Spring had finally sprung on May 4th, and after a glorious day of sunny weather, it was only fitting that a live set by the rising star of Napoli techno, Joseph Capriati, would follow that evening to ring in the summer party season. Along with an opening set by Toronto’s own Nathan Barato, I expected the party (put on by I/O and Sound Mind) to essentially be a 4+ hour, mind-body-soul nourishing, Drumcode-fueled gym sesh – and it was just that.
First and foremost, I would like to mention my opinion of Footwork Nightclub, which recently received the title of being the thirty-sixth best club in the world according to Resident Advisor. What I love about the place is that it draws in a delightfully diverse crowd – from the young to the old, the hip to the rough, the stone-cold sober to the absolutely belligerent – that never fails to encapsulate the spirit of P.L.U.R. Torontonians and tourists alike flock here to monkey around unabashedly while witnessing top local and international underground talent spin. Although the size of the venue can cause some capacity issues depending on the day or the lineup, the space was perfectly filled for Capriati.
At 11:45, I was summoned into the club by Nathan Barato’s funky beats. The Toronto-based DJ and producer has been making huge waves on the international techno scene lately. Two of his tracks are currently on Beatport’s Tech House Top 100 list and he opened for the current “Queen of Techno”, Nicole Moudaber, at Pacha NYC this past January. With slots in Ibiza this summer, I’m sure techno fans will be hearing plenty more from this hometown hero.
When I got there, the club was sparsely filled and was lacking in ambiance. Once midnight rolled around minutes later, the lights dimmed, the sound got heavier and the crowd began to file in. Barato’s set picked up with his signature mixing of chugging techno and gangster house vibes. He got the feet working with his remix of Ramiro Lopez’s D.L.A.S.S., and an unidentifiable techno mix of Inner City’s Good Life. The familiar hazy Footy atmosphere set in at around 12:30am – if you’ve been to Footwork, you know exactly what I’m talking about. Barato’s sharp and crisp sounds were setting the stage for the Drumcode showcase, and I as well as everyone else in the room could hardly wait for what was to come.
Just after 1 a.m., the man everyone had been waiting to see took centre stage. At twenty-five, Joseph Capriati is the youngest DJ/producer signed with Drumcode (Adam Beyer’s iconic techno label), and he is quickly becoming one of the hottest names in the underground. With several releases under not only Drumcode but also CLR and Plus 8, he is huge right now… and for good reason. His set took off with no-holds-barred. There was no wasting time with any twinkly, obscure or minimal sounds – just flat out hard tech. The real deal. For the first bit of the extended set, the overall sound was heavy and industrial, and we were all quickly transported to techno land. The crowd was enthusiastic and totally into the music from the get go. Everybody was dancing their hearts out. I was drenched in sweat after five minutes. It was just how I had hoped it would be.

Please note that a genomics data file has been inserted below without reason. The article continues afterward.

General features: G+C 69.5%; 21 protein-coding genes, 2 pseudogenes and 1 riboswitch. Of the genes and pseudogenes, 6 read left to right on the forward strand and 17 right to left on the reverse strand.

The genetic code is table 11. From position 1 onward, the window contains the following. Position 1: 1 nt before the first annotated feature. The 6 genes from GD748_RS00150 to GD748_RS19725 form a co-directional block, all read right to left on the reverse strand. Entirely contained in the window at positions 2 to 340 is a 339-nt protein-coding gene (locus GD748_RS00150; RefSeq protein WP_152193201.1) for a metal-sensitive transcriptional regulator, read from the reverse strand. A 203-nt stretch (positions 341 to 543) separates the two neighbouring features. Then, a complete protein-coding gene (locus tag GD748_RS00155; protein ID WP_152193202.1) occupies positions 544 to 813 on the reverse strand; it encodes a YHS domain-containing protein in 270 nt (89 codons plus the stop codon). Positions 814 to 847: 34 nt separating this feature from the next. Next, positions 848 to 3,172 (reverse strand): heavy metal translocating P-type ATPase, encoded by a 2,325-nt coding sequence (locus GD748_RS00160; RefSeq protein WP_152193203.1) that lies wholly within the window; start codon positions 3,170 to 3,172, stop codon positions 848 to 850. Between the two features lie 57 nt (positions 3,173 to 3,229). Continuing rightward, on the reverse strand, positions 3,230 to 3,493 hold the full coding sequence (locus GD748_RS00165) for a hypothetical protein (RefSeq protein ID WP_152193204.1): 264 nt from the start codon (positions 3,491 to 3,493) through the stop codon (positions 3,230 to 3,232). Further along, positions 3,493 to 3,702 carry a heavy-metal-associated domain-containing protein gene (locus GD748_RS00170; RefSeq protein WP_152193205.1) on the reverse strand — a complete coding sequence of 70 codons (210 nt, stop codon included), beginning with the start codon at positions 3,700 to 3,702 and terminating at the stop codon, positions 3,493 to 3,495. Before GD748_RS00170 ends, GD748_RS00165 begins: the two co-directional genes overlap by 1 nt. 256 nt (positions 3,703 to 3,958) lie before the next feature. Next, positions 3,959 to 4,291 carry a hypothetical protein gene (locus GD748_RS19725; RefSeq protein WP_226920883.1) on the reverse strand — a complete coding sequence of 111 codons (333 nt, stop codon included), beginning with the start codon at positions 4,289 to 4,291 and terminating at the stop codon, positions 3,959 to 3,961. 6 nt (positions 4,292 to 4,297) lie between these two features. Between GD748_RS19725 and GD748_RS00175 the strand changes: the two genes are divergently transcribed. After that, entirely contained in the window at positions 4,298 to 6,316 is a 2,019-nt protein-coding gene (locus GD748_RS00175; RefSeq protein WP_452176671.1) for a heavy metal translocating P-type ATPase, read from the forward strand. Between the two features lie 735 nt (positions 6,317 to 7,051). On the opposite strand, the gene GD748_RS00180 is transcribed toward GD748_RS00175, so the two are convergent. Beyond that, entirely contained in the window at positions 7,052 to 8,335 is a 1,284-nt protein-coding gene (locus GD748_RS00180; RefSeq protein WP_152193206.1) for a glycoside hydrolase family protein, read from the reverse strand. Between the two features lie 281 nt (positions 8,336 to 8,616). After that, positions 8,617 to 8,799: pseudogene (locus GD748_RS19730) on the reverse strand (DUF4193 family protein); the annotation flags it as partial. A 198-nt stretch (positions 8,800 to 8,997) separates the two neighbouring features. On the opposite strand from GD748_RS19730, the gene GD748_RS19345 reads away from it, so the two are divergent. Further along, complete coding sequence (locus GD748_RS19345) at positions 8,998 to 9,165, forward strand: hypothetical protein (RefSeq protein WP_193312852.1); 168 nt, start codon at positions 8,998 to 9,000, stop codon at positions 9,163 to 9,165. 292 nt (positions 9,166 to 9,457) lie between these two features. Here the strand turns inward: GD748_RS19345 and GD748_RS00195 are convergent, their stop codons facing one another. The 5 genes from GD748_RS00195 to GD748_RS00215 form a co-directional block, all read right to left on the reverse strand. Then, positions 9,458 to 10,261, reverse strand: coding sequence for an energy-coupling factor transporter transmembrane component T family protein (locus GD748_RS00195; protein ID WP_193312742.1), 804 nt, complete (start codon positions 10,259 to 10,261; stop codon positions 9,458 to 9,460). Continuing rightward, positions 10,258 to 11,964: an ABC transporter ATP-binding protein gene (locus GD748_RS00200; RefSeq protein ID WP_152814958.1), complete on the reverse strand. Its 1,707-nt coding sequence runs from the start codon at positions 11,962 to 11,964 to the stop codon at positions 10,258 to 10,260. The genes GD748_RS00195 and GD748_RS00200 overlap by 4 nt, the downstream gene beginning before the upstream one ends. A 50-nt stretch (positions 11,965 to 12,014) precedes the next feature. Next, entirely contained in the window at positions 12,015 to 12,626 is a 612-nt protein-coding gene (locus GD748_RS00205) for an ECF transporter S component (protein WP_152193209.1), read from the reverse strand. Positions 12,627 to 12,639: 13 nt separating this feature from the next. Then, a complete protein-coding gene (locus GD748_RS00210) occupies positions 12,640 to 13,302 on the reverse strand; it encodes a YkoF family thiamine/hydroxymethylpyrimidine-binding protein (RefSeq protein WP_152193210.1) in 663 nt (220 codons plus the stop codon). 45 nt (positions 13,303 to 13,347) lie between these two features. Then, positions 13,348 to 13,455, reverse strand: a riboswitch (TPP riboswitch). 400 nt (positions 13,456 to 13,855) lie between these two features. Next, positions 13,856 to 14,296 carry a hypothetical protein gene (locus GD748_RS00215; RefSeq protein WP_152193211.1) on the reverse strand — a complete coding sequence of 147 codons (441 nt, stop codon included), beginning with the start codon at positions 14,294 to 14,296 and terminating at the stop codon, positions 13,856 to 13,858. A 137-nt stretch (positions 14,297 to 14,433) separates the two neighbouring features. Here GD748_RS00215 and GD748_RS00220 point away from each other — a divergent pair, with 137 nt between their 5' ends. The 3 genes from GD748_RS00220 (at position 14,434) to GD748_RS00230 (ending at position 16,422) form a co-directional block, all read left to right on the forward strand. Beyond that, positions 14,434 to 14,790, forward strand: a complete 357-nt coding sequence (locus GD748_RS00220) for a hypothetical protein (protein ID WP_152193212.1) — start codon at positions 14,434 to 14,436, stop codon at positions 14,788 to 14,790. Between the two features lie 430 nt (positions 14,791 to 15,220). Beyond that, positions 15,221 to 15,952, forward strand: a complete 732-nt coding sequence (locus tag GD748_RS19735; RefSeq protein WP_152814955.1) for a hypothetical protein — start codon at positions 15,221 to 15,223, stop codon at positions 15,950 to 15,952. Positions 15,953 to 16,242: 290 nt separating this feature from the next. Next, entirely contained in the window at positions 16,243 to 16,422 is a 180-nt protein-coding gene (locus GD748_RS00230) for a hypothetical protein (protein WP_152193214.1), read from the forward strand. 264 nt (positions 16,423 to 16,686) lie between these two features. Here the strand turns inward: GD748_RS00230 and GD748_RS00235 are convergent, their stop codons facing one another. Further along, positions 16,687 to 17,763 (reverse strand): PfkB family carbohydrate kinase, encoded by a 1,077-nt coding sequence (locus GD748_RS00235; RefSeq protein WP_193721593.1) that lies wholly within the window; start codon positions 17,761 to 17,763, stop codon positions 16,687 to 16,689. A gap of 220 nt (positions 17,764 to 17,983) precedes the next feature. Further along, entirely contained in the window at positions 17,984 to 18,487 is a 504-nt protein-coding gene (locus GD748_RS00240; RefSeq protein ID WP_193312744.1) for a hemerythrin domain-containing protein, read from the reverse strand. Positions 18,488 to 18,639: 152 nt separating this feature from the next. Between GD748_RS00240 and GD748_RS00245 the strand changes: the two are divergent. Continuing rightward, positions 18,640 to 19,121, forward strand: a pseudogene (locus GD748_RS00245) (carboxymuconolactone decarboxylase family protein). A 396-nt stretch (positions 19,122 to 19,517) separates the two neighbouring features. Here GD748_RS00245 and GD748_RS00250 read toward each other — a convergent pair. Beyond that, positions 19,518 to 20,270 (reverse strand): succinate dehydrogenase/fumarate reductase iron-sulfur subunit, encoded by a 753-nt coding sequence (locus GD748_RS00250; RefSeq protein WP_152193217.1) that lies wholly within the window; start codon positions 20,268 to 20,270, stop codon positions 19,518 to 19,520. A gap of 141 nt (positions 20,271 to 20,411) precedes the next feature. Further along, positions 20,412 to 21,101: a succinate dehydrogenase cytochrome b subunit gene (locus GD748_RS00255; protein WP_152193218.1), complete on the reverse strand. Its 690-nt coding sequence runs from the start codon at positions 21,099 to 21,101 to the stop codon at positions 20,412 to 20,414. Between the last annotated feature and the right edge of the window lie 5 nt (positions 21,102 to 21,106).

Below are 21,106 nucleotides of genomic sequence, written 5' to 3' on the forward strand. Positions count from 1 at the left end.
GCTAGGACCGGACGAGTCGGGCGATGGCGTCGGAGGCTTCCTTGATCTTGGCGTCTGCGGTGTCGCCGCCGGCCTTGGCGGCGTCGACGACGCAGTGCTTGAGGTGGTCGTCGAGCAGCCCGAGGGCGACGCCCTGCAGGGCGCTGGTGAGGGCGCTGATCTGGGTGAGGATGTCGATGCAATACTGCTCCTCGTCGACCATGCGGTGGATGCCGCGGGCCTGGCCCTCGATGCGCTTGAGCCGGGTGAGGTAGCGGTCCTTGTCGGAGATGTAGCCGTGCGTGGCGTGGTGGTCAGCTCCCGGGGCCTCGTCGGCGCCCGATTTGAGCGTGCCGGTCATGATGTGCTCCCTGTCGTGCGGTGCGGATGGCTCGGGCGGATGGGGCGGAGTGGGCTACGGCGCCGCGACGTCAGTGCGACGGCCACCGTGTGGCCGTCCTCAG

While concentrating on his mixing, Capriati was aloof to the going-ons of everything happening around him, displaying his seriousness about his work. He did, however, blow the crowd kisses and made a heart with his hands intermittently throughout the night to prove his passion for the vibe and connection to the crowd in a very genuine way. His mixing was quick, high energy and immaculately on point. His track selection was an eclectic mix that ranged all over the techno spectrum. To compare his mixing style to a DJ of the mainstream EDM caliber, I’d call him the Laidback Luke of techno.
Just after 2:00am, I scanned the crowd to find a room full of ravers nursing their final beers like baby bottles as they were being lulled by the techno. The unified vibe that can be felt at a proper rave was in the air. It was awesome. Capriati took the mood from ferocious to dark and dreamy just before 3:00am, playing Alan Fitzpatrick’s Prometheus, which was just what the crowd needed at the time to freshen up the vibe. Half an hour later it was back to the heavy sound. At around 4:00am he played his and Adam Beyer’s epic Rubicon. For the last two hours, his sound was all over the map. For a while things got a little more neutral as he played the emotive yet groovy Stubborn Seasons (Egbert Remix) by Jamie Stevens. I stayed until the very end with the rest of the die-hard partiers, which allowed me the privilege of hearing The Difference it Makes (Superpitcher Mix) by The MFA, a juxtaposing closing track for a wild set. Satisfied, sweaty and spent, I left thoroughly impressed.
Toronto has hosted several Drumcode parties this year, and will continue to in the upcoming months. If you’ve never been to one, or to Footwork, or to a techno show for that matter – I urge you to. You will sweat, you will dance like a crazy person, and you will love every second of it.
Greta Smithies – EDM TOR